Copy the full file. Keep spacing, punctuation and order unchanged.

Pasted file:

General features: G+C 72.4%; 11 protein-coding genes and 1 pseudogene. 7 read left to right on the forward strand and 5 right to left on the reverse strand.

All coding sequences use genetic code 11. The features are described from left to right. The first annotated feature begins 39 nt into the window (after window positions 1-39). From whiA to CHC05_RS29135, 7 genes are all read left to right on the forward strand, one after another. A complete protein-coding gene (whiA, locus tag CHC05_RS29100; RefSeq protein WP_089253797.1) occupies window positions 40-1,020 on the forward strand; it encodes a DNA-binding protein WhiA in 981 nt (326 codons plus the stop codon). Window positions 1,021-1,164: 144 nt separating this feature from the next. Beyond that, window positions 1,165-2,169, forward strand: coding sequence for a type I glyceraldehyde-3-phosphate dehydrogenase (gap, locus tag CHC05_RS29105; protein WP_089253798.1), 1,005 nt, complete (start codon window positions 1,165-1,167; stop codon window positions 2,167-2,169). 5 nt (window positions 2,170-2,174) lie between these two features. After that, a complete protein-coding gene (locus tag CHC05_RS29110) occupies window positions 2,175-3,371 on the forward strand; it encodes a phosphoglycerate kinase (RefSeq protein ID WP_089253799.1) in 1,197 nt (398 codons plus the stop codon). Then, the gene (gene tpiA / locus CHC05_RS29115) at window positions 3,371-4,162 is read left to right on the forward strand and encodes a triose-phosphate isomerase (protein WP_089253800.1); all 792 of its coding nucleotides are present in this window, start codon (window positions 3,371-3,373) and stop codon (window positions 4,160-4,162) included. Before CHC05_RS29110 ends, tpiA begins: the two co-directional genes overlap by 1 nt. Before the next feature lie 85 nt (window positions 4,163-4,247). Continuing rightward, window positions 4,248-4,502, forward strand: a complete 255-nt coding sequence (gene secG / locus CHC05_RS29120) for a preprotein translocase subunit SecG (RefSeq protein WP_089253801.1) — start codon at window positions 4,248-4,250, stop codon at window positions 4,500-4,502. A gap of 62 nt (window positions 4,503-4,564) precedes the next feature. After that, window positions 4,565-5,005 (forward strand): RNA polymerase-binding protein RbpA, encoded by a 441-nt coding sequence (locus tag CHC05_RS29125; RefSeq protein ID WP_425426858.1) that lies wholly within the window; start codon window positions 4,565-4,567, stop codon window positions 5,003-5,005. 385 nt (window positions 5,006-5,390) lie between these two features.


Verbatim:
General features: G+C 72.4%; 11 protein-coding genes and 1 pseudogene. 7 read left to right on the forward strand and 5 right to left on the reverse strand.

All coding sequences use genetic code 11. The features are described from left to right. The first annotated feature begins 39 nt into the window (after window positions 1-39). From whiA to CHC05_RS29135, 7 genes are all read left to right on the forward strand, one after another. A complete protein-coding gene (whiA, locus tag CHC05_RS29100; RefSeq protein WP_089253797.1) occupies window positions 40-1,020 on the forward strand; it encodes a DNA-binding protein WhiA in 981 nt (326 codons plus the stop codon). Window positions 1,021-1,164: 144 nt separating this feature from the next. Beyond that, window positions 1,165-2,169, forward strand: coding sequence for a type I glyceraldehyde-3-phosphate dehydrogenase (gap, locus tag CHC05_RS29105; protein WP_089253798.1), 1,005 nt, complete (start codon window positions 1,165-1,167; stop codon window positions 2,167-2,169). 5 nt (window positions 2,170-2,174) lie between these two features. After that, a complete protein-coding gene (locus tag CHC05_RS29110) occupies window positions 2,175-3,371 on the forward strand; it encodes a phosphoglycerate kinase (RefSeq protein ID WP_089253799.1) in 1,197 nt (398 codons plus the stop codon). Then, the gene (gene tpiA / locus CHC05_RS29115) at window positions 3,371-4,162 is read left to right on the forward strand and encodes a triose-phosphate isomerase (protein WP_089253800.1); all 792 of its coding nucleotides are present in this window, start codon (window positions 3,371-3,373) and stop codon (window positions 4,160-4,162) included. Before CHC05_RS29110 ends, tpiA begins: the two co-directional genes overlap by 1 nt. Before the next feature lie 85 nt (window positions 4,163-4,247). Continuing rightward, window positions 4,248-4,502, forward strand: a complete 255-nt coding sequence (gene secG / locus CHC05_RS29120) for a preprotein translocase subunit SecG (RefSeq protein WP_089253801.1) — start codon at window positions 4,248-4,250, stop codon at window positions 4,500-4,502. A gap of 62 nt (window positions 4,503-4,564) precedes the next feature. After that, window positions 4,565-5,005 (forward strand): RNA polymerase-binding protein RbpA, encoded by a 441-nt coding sequence (locus tag CHC05_RS29125; RefSeq protein ID WP_425426858.1) that lies wholly within the window; start codon window positions 4,565-4,567, stop codon window positions 5,003-5,005. 385 nt (window positions 5,006-5,390) lie between these two features.